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How imaging is informing diagnosis and treatment of glaucoma (Conference Presentation)
Author(s): C. Ross Ethier
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Paper Abstract

Glaucoma is the leading cause of irreversible blindness in the world, with approximately 75 million patients suffering from the disease. We know that elevated intraocular pressure (IOP) is a key risk factor for the disease, and that sustained lowering of IOP has therapeutic benefit, which point to the importance of biomechanics and mechanobiology in this disease. After providing background information about glaucoma, I will in this talk describe how imaging is helping our understanding of glaucoma. For example, we have used OCT anterior segment imaging to infer mechanical properties of the tissues responsible for controlling IOP, and to relate these properties to the function of these tissues. We have also used photoacoustic imaging to track the location of stem cells delivered into the eye in an attempt to refunctionalize tissues damaged in glaucoma. These efforts are highly collaborative, involving imaging scientists, surgeons, pharmacologists and biomedical engineers.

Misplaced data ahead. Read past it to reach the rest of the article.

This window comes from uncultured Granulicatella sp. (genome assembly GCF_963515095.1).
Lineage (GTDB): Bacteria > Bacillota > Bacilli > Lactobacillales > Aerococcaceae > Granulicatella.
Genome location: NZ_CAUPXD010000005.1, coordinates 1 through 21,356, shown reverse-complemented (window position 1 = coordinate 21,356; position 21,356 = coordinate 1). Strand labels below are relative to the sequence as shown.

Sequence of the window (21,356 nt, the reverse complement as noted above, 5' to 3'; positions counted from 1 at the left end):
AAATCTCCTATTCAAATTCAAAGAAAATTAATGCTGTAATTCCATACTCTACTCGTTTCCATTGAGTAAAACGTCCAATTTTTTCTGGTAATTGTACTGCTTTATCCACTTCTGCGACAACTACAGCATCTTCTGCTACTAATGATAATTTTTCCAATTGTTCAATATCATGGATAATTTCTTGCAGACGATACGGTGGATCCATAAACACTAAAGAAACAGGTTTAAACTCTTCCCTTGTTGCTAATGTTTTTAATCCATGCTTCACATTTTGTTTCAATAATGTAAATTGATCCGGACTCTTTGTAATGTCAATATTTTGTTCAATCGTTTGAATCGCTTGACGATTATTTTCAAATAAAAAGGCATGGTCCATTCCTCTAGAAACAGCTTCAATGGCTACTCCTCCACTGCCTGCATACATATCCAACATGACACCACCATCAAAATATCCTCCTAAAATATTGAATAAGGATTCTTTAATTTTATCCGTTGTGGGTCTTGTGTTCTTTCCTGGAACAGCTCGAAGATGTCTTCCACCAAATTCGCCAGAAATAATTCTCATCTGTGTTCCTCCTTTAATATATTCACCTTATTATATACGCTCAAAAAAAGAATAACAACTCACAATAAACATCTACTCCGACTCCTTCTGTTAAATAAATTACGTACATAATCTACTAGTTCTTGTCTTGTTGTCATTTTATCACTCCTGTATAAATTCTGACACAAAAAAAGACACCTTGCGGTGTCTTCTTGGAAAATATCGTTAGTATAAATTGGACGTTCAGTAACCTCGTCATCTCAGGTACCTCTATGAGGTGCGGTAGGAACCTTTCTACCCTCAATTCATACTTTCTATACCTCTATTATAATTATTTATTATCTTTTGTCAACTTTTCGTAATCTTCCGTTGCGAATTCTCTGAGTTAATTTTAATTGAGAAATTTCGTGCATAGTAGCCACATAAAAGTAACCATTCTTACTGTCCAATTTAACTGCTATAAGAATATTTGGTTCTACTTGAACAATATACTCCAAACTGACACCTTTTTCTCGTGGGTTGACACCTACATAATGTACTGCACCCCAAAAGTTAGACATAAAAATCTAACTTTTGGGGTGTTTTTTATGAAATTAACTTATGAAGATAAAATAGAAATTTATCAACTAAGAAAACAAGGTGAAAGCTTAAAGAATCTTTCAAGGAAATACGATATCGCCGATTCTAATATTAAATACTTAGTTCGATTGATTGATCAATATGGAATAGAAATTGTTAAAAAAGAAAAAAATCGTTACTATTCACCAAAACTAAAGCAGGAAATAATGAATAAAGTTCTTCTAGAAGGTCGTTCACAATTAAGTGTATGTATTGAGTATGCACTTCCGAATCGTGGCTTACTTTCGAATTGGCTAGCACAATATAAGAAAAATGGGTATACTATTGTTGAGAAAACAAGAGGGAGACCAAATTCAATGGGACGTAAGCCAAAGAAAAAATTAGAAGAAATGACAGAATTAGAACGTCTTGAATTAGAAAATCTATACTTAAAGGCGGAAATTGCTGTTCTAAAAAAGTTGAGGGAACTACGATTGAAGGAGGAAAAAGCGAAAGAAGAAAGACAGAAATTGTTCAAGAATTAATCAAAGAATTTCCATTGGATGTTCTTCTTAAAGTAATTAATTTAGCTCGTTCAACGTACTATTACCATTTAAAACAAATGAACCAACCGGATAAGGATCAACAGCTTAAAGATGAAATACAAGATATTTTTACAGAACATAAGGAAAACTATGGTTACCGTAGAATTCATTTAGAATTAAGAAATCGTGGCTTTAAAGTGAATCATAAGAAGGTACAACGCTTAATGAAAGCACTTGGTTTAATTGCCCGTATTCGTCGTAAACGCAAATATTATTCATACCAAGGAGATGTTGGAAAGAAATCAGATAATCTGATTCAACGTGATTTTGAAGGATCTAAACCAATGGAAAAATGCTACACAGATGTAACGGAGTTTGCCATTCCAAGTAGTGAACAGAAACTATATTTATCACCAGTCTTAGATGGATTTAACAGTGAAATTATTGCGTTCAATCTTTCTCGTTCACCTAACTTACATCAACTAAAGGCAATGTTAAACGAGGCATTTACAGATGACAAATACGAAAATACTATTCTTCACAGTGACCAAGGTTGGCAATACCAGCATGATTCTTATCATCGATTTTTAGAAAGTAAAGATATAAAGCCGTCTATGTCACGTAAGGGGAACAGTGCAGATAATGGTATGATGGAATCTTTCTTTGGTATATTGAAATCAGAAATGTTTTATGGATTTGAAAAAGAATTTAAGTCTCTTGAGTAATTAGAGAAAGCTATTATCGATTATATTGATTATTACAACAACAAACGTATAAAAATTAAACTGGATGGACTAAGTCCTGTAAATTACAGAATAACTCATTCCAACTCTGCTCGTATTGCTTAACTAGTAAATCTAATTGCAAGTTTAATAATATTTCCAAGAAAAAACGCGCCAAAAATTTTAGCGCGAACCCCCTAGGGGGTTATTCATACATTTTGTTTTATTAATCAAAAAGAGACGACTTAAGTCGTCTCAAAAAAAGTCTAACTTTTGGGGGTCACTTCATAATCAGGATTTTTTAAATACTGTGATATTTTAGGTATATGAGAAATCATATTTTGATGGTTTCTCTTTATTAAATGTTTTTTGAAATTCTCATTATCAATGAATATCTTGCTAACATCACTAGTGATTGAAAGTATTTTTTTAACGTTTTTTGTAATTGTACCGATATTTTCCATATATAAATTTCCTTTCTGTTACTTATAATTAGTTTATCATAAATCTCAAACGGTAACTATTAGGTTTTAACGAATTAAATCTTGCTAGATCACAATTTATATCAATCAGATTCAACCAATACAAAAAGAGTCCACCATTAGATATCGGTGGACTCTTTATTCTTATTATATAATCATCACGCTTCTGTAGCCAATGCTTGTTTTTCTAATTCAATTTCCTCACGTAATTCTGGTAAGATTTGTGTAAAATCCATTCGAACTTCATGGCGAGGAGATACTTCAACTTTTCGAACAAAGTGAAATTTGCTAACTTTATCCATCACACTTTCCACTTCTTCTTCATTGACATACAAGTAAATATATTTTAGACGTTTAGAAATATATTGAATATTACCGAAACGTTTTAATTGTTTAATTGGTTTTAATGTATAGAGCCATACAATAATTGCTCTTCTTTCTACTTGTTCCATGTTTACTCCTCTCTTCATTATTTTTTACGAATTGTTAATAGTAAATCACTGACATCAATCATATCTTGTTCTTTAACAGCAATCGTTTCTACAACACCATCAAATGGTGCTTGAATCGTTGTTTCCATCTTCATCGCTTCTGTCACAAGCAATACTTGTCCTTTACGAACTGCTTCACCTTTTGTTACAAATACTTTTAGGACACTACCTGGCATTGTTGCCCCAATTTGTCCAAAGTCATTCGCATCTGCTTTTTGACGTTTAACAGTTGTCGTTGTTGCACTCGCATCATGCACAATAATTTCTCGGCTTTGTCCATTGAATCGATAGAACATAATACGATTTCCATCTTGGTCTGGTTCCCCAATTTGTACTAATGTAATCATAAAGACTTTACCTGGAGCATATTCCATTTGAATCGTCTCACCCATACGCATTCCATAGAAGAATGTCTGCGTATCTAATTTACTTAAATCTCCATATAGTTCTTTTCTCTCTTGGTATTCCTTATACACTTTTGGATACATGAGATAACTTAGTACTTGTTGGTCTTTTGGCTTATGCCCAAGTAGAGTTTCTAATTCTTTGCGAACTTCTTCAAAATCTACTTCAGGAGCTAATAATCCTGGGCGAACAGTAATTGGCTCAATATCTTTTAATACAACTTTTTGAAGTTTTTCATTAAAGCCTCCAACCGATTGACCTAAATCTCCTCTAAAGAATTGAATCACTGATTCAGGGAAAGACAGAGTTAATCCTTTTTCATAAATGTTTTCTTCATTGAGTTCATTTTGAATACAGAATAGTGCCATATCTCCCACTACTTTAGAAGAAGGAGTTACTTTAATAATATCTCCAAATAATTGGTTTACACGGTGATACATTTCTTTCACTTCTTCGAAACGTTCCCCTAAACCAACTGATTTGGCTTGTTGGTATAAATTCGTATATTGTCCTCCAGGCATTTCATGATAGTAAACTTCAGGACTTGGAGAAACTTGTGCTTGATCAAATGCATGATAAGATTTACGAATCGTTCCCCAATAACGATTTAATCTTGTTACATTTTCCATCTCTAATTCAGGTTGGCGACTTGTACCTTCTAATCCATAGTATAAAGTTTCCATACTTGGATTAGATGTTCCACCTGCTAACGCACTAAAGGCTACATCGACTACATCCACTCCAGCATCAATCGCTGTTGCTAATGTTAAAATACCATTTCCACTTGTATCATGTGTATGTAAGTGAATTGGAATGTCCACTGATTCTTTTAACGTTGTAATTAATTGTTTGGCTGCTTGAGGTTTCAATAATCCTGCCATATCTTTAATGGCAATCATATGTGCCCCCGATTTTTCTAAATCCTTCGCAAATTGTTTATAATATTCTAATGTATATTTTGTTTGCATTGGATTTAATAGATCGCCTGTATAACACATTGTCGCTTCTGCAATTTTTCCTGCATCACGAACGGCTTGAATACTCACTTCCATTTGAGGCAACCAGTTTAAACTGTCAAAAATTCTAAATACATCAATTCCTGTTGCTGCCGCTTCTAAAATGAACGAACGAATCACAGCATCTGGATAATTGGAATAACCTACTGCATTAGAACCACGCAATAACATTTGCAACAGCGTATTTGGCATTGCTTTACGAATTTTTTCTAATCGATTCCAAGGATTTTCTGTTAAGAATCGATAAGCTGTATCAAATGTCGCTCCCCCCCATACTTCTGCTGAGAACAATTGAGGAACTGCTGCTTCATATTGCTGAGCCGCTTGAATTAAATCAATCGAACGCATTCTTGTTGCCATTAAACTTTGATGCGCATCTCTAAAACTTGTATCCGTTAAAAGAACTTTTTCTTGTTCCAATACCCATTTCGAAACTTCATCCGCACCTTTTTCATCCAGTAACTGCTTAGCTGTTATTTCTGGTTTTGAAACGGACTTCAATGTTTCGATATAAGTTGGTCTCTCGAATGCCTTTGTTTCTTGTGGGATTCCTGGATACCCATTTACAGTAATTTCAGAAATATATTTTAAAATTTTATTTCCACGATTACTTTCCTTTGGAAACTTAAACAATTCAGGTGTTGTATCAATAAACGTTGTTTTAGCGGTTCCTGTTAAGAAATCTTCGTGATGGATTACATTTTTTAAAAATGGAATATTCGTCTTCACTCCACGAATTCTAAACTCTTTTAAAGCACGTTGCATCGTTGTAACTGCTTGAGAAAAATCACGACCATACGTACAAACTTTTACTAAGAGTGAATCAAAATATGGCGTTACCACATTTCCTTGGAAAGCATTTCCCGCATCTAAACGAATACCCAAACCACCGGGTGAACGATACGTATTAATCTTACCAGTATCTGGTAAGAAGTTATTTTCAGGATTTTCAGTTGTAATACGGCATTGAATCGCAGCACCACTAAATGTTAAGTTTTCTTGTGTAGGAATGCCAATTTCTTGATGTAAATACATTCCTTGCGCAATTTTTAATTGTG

Paper Details

Date Published: 4 March 2019
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Proc. SPIE 10880, Optical Elastography and Tissue Biomechanics VI, 108800C (4 March 2019); doi: 10.1117/12.2505268
Show Author Affiliations
C. Ross Ethier, Georgia Institute of Technology (United States)


Published in SPIE Proceedings Vol. 10880:
Optical Elastography and Tissue Biomechanics VI
Kirill V. Larin; Giuliano Scarcelli, Editor(s)

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